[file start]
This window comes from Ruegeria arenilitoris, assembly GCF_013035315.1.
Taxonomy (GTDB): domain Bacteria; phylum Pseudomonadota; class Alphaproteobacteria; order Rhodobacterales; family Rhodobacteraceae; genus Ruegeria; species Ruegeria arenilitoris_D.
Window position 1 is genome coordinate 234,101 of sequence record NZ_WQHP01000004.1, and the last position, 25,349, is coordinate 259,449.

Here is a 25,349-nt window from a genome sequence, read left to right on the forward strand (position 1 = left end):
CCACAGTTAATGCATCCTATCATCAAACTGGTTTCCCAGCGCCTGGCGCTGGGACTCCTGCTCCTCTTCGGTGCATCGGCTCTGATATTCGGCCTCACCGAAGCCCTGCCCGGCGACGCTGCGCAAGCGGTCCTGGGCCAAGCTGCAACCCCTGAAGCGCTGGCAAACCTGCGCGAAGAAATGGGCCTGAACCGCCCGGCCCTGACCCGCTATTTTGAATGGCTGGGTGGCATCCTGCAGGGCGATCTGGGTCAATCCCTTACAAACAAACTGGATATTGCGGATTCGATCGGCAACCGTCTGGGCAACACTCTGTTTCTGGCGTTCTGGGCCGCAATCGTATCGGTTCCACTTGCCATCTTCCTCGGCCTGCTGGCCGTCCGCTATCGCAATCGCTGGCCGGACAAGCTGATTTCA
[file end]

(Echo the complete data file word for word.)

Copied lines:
This window comes from Ruegeria arenilitoris, assembly GCF_013035315.1.
Taxonomy (GTDB): domain Bacteria; phylum Pseudomonadota; class Alphaproteobacteria; order Rhodobacterales; family Rhodobacteraceae; genus Ruegeria; species Ruegeria arenilitoris_D.
Window position 1 is genome coordinate 234,101 of sequence record NZ_WQHP01000004.1, and the last position, 25,349, is coordinate 259,449.

Here is a 25,349-nt window from a genome sequence, read left to right on the forward strand (position 1 = left end):
CCACAGTTAATGCATCCTATCATCAAACTGGTTTCCCAGCGCCTGGCGCTGGGACTCCTGCTCCTCTTCGGTGCATCGGCTCTGATATTCGGCCTCACCGAAGCCCTGCCCGGCGACGCTGCGCAAGCGGTCCTGGGCCAAGCTGCAACCCCTGAAGCGCTGGCAAACCTGCGCGAAGAAATGGGCCTGAACCGCCCGGCCCTGACCCGCTATTTTGAATGGCTGGGTGGCATCCTGCAGGGCGATCTGGGTCAATCCCTTACAAACAAACTGGATATTGCGGATTCGATCGGCAACCGTCTGGGCAACACTCTGTTTCTGGCGTTCTGGGCCGCAATCGTATCGGTTCCACTTGCCATCTTCCTCGGCCTGCTGGCCGTCCGCTATCGCAATCGCTGGCCGGACAAGCTGATTTCA